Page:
Taylor Swift superfan Javi, 21, earned a Bachelor's degree back in May, but like 44 million other Americans, feared what came next: A post-grad life drowning in student debt—$20,000, to be exact—and no job immediately lined up.
Downtrodden and a little desperate, Javi reached out to the one person he knew had both an interest in this country's student loan crisis AND enough money to ease his financial burden. "@taylorswift13," he tweeted, "please pay off my student loans rich queen 😔"
Swift hasn't responded, but Javi remains hopeful. He is one of dozens of Swifties to recently tag the You Need to Calm Down singer on social media seeking debt relief.
"Well it's worth a try @taylorswift13 can you pay back my student loans????" inquired @PinkGlittr.
@taylorswift13 are you feeling generous and can you help me pay off my student loan debt?— rebecca (@flynnxrapunzel) September 15, 2019
"@taylorswift13 are you feeling generous and can you help me pay off my student loan debt?" asked @flynnxrapunzel.
Though Swift has a history of helping fans out with their debt—in 2015, she sent $1,989 (a reference to her fifth album) to Rebekah Bortniker and this year, she donated over $6,000 CAD (around $4,800 USD) to help pay a Canadian fan's tuition fees—new requests have flooded in ever since comedian Hasan Minhaj testified at a House Committee on Financial Services's hearing on the student loan crisis. In a viral clip posted to Twitter, Minhaj is asked by Congressman Bill Posey what his thoughts are on the role of the U.S. Department of Education in managing its loans.
Minhaj, who dedicated an entire episode of his Netflix special Patriot Act to the topic, responds by saying, "I think it's a huge problem that the youth of America have to bombard their favorite rapper or pop musician and ask them to pay back their student loans. They're not even asking for selfies anymore."
"Are you a Swiftie?" Minhaj presses, "Because even her fans have gone up to her and said, 'Will you please pay back my student loans?'"
Doing my part to introduce Lil Uzi Vert to Congress. pic.twitter.com/m4YbRqUpNw— Hasan Minhaj (@hasanminhaj) September 12, 2019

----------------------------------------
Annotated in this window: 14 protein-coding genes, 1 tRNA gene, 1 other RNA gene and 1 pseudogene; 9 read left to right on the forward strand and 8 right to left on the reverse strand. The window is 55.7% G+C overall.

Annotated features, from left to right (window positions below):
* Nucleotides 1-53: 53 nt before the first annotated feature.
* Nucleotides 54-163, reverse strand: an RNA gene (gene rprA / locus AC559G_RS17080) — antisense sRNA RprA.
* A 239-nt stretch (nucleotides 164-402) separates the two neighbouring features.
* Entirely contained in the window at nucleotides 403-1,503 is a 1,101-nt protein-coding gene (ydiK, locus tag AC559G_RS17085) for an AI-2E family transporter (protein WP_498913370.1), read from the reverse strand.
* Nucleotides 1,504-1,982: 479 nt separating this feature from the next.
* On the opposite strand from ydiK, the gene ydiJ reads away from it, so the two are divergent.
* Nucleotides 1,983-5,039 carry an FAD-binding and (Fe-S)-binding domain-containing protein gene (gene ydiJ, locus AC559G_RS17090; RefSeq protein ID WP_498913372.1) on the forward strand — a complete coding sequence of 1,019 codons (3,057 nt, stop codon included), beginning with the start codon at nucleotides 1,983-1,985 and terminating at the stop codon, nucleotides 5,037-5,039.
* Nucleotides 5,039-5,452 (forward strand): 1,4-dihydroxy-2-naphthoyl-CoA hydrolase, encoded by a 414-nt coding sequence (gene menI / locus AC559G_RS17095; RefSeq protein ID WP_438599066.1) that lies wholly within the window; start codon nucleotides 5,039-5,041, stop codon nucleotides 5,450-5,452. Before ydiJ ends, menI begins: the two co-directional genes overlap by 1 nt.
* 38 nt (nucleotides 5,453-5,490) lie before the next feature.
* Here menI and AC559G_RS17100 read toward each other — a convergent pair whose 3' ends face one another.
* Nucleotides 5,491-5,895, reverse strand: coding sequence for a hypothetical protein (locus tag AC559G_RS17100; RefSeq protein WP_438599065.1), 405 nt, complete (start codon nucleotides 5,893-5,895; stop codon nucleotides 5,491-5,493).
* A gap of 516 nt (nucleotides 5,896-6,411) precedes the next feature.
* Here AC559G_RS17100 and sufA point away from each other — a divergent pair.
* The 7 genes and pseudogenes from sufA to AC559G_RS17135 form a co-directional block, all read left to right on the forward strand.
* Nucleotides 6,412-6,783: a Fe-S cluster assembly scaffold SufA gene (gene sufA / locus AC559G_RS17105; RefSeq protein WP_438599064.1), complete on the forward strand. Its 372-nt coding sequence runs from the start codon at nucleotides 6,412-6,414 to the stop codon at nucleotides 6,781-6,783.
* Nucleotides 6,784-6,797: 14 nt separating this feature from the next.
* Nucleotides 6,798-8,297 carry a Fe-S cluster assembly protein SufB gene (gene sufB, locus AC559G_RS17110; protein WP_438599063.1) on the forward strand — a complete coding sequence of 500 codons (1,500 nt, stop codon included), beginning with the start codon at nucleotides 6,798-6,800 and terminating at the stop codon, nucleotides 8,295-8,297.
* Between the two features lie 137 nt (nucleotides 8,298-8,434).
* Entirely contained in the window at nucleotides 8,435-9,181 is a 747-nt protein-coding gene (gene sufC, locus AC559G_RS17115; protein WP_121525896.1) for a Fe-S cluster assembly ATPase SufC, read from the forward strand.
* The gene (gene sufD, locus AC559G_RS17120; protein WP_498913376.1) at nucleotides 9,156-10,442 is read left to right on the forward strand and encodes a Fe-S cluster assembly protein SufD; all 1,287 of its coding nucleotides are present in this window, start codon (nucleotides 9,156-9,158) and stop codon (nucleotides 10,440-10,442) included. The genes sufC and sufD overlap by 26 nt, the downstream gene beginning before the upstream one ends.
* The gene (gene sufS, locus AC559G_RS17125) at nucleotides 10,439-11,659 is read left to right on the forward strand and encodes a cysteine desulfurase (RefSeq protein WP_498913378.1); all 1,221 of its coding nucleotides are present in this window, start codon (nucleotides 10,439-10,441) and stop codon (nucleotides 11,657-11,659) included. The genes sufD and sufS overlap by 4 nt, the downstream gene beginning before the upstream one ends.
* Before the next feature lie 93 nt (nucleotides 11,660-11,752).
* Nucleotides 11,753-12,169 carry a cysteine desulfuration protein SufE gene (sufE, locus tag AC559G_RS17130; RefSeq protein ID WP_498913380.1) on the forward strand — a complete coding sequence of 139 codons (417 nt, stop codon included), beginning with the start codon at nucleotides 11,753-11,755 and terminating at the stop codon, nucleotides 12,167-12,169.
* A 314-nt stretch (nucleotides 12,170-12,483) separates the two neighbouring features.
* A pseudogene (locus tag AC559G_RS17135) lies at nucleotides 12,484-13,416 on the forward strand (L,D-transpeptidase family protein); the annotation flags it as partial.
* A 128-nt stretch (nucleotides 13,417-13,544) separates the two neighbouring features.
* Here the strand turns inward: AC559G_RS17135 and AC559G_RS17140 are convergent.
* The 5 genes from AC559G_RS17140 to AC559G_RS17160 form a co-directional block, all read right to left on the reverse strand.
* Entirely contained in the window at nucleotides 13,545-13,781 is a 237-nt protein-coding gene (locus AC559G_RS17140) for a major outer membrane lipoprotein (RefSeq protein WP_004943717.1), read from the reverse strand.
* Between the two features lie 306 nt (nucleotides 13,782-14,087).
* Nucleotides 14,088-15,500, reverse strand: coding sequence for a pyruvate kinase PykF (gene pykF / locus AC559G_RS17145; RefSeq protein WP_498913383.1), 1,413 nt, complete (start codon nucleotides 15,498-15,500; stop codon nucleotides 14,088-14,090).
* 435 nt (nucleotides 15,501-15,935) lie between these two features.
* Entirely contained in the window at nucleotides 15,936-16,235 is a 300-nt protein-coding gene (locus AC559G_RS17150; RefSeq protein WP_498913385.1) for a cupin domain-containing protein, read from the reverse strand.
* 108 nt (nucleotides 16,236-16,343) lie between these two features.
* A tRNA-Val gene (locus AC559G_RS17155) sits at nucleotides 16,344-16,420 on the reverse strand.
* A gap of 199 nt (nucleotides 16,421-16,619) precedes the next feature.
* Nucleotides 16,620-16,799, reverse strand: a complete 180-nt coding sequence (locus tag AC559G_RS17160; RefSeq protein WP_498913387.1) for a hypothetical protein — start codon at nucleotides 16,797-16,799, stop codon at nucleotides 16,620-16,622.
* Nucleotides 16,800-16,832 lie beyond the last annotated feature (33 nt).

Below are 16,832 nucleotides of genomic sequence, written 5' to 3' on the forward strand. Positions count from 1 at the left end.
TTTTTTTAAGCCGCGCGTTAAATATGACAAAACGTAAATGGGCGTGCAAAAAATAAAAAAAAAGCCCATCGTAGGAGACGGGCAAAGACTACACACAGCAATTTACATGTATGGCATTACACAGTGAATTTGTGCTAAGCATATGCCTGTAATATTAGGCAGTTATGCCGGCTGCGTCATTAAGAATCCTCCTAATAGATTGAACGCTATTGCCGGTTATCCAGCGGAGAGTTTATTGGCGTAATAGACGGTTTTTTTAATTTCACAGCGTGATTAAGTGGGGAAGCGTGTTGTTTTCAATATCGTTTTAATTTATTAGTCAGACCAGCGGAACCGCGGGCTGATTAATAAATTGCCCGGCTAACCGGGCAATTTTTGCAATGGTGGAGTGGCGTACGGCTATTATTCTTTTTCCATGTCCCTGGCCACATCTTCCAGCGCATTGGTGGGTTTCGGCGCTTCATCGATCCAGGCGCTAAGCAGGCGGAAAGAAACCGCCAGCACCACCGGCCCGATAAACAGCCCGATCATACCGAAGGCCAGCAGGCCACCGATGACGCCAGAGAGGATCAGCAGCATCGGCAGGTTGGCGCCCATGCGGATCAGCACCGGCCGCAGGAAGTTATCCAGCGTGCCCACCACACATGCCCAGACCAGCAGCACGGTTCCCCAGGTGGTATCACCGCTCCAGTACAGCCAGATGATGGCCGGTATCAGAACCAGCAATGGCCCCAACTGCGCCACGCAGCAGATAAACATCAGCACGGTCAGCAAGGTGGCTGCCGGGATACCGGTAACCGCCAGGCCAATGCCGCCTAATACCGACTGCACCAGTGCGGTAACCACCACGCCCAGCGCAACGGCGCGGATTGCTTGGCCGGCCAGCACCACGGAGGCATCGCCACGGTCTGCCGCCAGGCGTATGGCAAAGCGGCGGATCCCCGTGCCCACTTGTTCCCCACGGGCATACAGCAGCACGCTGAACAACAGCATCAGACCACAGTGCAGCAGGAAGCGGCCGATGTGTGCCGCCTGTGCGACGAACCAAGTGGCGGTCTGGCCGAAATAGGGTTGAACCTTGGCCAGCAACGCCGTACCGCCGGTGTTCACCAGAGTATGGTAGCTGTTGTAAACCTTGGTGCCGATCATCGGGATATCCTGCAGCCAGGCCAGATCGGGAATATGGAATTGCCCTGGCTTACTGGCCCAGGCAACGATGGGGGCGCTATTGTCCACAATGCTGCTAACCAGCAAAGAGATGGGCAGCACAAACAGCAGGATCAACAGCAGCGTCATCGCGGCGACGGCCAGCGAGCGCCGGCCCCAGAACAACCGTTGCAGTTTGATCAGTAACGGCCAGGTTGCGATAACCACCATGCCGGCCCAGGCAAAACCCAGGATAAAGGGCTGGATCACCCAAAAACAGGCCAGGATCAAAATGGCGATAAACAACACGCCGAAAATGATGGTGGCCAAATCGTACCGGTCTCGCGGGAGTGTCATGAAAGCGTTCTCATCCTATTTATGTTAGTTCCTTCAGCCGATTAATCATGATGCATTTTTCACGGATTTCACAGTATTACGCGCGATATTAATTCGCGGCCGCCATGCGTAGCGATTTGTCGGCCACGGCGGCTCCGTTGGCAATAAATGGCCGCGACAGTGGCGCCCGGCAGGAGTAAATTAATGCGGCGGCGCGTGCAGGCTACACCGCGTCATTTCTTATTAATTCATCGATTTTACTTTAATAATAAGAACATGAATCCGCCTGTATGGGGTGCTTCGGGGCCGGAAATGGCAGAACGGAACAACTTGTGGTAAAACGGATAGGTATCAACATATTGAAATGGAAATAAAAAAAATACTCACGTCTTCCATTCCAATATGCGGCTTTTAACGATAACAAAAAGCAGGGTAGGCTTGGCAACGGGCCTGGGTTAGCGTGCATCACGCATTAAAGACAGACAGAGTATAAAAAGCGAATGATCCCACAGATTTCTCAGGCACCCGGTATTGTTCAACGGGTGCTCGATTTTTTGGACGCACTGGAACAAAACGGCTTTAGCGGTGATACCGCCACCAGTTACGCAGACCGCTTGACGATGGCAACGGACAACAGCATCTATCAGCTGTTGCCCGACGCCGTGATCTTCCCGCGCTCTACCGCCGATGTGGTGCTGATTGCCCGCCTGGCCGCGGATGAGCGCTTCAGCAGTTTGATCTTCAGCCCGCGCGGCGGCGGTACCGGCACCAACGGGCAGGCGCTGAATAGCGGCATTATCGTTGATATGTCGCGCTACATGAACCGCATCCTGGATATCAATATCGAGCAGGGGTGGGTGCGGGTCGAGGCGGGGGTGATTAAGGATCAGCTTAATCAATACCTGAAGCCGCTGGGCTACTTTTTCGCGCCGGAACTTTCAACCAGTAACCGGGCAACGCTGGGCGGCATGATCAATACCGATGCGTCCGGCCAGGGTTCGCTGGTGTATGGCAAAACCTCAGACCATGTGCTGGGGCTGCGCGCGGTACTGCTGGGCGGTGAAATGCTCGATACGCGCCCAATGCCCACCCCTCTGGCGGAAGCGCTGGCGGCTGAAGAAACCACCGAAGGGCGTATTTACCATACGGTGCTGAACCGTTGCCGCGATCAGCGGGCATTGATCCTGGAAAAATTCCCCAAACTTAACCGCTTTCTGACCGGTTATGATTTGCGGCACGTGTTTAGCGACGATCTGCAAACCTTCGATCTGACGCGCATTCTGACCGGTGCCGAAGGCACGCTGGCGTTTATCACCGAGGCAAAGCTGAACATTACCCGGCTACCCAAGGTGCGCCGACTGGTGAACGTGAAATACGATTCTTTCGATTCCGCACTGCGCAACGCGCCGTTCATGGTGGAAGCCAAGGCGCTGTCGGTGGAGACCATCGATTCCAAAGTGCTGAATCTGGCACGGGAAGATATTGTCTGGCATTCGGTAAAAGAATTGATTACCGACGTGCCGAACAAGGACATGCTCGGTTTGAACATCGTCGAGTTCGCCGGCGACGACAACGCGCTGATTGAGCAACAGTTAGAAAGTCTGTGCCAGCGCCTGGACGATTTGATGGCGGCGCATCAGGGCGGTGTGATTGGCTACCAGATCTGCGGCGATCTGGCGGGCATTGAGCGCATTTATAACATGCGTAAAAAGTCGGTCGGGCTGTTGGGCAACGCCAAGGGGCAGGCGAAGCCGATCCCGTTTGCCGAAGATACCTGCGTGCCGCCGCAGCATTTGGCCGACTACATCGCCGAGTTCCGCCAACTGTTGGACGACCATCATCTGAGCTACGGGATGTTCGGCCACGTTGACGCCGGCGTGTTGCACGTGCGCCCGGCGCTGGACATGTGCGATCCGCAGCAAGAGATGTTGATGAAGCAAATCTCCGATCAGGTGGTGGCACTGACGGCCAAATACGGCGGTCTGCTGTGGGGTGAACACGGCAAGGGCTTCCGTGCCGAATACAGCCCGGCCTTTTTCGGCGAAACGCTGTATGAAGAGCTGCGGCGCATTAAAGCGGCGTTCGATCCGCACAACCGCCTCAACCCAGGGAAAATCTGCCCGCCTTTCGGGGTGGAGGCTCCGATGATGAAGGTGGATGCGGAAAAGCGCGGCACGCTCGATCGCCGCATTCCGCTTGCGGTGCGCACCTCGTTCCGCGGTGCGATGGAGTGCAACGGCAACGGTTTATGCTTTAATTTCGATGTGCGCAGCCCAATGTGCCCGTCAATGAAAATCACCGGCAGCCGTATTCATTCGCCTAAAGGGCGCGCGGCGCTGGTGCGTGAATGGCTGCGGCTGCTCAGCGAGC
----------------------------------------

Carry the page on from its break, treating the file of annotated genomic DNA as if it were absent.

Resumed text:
Other celebrities have taken an interest in their fans's school loans. People magazine pulled together a slideshow of 14 rich and powerful people who've offered to help pay off student debt, including 21 Savage, Drake, Chrissy Teigen, and Nicki Minaj.
Minaj even promised more than 20 fans financial assistance, after responding to someone on Twitter who asked her if she wanted to pay their tuition. “Show me straight A’s that I can verify w/ur school and I’ll pay it," she said. "Who wants to join THAT contest?!?! Dead serious. Shld I set it up?”
Student loan debt in 2019 is the highest ever, and it's become a key issue for millennials voting in the 2020 presidential election. According to the U.S. Chamber of Commerce, 60 percent of all students will have some form of debt by graduation. There are more than 44 million borrowers who owe $1.5 trillion collectively. Borrowers in the class of 2017 owe $28,650 on average, according to the Institute for College Access and Success.
The average debt upon graduation is also higher for minority students. In 2012, the average debt upon graduation for black students was $29,344, compared to the national average of $25,640. And, according to a new report from the American Association of University Women, women take on more and larger student loans than men, holding nearly two-thirds of the outstanding student debt in the U.S.
he’s right and he should say it!!!! i’ve tweeted several celebrities to pay my student loans he isn’t lying!! also if @taylorswift13 wants to give me $30,000 i would be SO happy!!! https://t.co/f2VADmylmT— bill hader fan account (@jametrainn) September 12, 2019
Jamie, 22, graduated from college in May with $30,000 in debt. "My mom took out loans to help me with my tuition, so not only am I in debt, but also my mom [is in debt]," she tells ELLE.com "I know my parents cannot help pay my debts—and I don’t expect them to."
That's why she tweeted at Swift, under the handle @jametrainn. "When I really start thinking about how much money I owe, I just think how nice it would be if Beyoncé or Chris Evans would randomly decide to write me a check!" she says. "Other developed countries comparable to the U.S. do not have this issue."
"If a celebrity paid off my debt, then I could take on the loan my mom has," she adds. "It is just very overwhelming and never ending. I don’t understand why it’s so expensive and I don’t think it should be that way."
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